James Madison Papers
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To James Madison from Philip Mazzei, 13 June 1779

From Philip Mazzei

RC (LC: Madison Papers). On the cover the address reads “Honble: Js: Maddison Esqre. Counsellor of State Williamsburg.”

Hob’s Hole,1 June 13th. 1779.

Dear Sir,

There was in the copy of the Cipher you gave me2 twice 8. It may perhaps be so in my original. I have converted one of the 2 in 81. I have likewise added the j besides the v, & so completed the Alphabet consisting of 26 letters, & not of 24. I wish therefore that you will keep the inclosed, & destroy the other, to avoid misunderstanding.

I have put my papers with a 4 pounds ball in a bag to be thrown overboard, if prudence should require it; but I have first made an extract, & have interlined it in old papers of private accounts &c, which I don’t think would be taken from me, as both figures & words are masked in a manner as to give no suspicion; & it will be necessary the assistance of my memory to recollect myself the originals they represent. In case I should sink the papers & escape, the said memorandum will enable me to act while I am waiting for the copies of my Commissions & Instructions, the sending of which I hope you will not neglect.3 These, I suppose, could be amended & improved in proportion to the amendment & improvement of your venerable board.4 If such a thing was to happen (which I ardently wish for the public good) pray, have my observations upon them considered, & that use made of them which you think they deserve. I hope you will believe me when I tell you, that the greatest inducement for a Sovereign to grant a loan of good [gold?] & silver will be the prospect of great part of the money remaining in his Dominions. Success in this scheme will afford us a great & sudden relief. Therefore all proper means ought to be used to promote it. Among the steps, which could be taken to defeat the scheme, I cannot think of one more effectual, than that of sending out 2. Agents, one to a place to borrow the money, & one to spend it in another. However well disposed the Gran-duke,5 or the Genoese might be to lend us money, I am confident that as soon as they know, that part of it is to be drawn in favour of another part of Europe to pay for things, which could have been bought in their Country, they would withdraw highly, & in my opinion justly, disgusted. I told you already, that I ought to have been furnished with a copy of the invoice given to Mr. Smith,6 with a power to purchase on equal terms (’though at this juncture it would have been proper, in order to obtain our end, not to stand upon trifles) & if such articles, as we are in want of, are not to be got there,7 our intention would produce a good effect, & I could then with propriety say that such things must be purchased elsewhere immediately, & untill they could be manufactured in their Country. The late Governor, Mr. Page,8 & you agreed in January last, that, in good policy as well as gratitude, as much money as it was necessary to employ in goods, was to be layed out in the country of the Lender, or Lenders. If prudence & common sense are to be given up, & the interest of the Country sacrificed to gratify the humour & spleen of narrow-minded & ill-disposed men,9 we are in a really bad condition. It is a melancholy reflection, that the men, who have caused obstacles to be put in the way, are those better acquainted than others with the difficulty of borrowing money, & the disposition of men to trust thousands in goods rather than £50. in cash. A Sovereign has a much greater interest to find market for the manufacturies of his Country, & especially where they are almost on the ground for want of a market. Pray, remove the obstacles, rather help me, & instruct me about a banker to keep your money, & accept & pay your bills’ in case I should succeed. I told you, that if I should not, I will publish a factum,10 in which no circumstance shall be omitted, & the Actors shall be justly described. I really think, that both my honour & regard to my Friends would require it, & I feel that my personal resentment would have a small share in it in comparison to the sensibility for the public good. I don’t doubt but I should make some impression, as I am confident that I shall have in my power to render, exclusive of that, essential services to the Country. I leave to your prudence to make a proper use of this letter, but as to Mr. Jefferson & Mr. Page I wish they will take the trouble to read it, & consult with you on quid agendum.11 I refer y[ou] to Mr. Page for an information abt. Capn. Wood[ford’]s12 fate. Remember me to our Friends, & believe me most sincerely,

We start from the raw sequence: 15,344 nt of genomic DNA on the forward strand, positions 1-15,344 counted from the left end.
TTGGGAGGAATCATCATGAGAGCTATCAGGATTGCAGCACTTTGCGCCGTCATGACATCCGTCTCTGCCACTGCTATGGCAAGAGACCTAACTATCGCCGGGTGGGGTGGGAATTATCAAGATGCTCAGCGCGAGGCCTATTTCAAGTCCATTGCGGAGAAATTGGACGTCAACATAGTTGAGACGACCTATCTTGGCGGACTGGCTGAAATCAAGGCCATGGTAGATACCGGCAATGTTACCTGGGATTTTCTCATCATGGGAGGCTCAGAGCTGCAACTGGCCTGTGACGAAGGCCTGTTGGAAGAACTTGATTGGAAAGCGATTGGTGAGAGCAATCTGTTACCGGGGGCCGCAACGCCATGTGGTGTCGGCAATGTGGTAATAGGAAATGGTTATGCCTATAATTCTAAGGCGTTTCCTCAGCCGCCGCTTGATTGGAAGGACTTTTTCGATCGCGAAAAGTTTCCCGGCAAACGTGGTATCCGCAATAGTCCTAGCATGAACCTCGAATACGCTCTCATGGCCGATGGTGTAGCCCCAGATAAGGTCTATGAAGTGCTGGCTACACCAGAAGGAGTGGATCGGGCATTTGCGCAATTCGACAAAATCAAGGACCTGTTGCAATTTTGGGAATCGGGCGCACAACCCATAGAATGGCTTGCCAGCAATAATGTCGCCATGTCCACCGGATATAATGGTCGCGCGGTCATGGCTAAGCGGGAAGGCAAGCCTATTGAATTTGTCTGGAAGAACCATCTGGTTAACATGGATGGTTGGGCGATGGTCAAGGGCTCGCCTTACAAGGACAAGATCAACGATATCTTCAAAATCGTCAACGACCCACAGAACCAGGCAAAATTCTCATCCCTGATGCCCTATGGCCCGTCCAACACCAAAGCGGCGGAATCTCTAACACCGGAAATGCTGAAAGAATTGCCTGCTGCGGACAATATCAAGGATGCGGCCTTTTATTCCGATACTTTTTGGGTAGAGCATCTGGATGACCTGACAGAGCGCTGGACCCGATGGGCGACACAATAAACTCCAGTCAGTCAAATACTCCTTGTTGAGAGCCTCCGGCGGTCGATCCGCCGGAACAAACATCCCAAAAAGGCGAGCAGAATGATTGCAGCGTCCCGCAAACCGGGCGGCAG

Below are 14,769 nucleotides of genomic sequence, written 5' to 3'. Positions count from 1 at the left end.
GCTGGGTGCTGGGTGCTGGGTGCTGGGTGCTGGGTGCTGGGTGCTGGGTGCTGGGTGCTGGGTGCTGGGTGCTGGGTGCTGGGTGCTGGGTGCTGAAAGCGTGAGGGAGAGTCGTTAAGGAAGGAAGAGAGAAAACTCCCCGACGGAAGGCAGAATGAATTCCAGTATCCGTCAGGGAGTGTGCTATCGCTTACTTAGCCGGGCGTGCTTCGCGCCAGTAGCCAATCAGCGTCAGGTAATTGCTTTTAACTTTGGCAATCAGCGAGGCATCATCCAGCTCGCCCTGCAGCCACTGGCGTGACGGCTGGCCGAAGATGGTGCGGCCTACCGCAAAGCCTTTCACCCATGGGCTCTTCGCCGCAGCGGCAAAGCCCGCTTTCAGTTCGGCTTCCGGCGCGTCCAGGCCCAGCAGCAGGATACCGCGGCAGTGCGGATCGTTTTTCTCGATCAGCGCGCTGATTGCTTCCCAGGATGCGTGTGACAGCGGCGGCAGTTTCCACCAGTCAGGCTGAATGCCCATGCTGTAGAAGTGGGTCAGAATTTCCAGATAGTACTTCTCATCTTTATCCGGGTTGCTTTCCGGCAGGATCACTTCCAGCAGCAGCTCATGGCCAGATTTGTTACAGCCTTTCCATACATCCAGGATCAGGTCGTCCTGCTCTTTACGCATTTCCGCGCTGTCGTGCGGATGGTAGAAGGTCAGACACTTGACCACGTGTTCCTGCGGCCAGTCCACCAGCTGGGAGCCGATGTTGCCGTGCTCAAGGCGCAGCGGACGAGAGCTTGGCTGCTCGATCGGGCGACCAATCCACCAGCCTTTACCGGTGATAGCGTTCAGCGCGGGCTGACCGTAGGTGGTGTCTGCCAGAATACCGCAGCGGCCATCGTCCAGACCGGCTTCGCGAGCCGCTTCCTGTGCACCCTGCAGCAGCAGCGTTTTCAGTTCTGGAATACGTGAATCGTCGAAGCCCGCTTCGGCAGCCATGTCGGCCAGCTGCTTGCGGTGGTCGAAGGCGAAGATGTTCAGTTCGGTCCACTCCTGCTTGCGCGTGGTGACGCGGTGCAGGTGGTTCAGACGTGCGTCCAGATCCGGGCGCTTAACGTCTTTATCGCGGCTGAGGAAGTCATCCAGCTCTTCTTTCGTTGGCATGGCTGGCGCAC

dr. Sir, Your most Obliged & Obedt. Servt.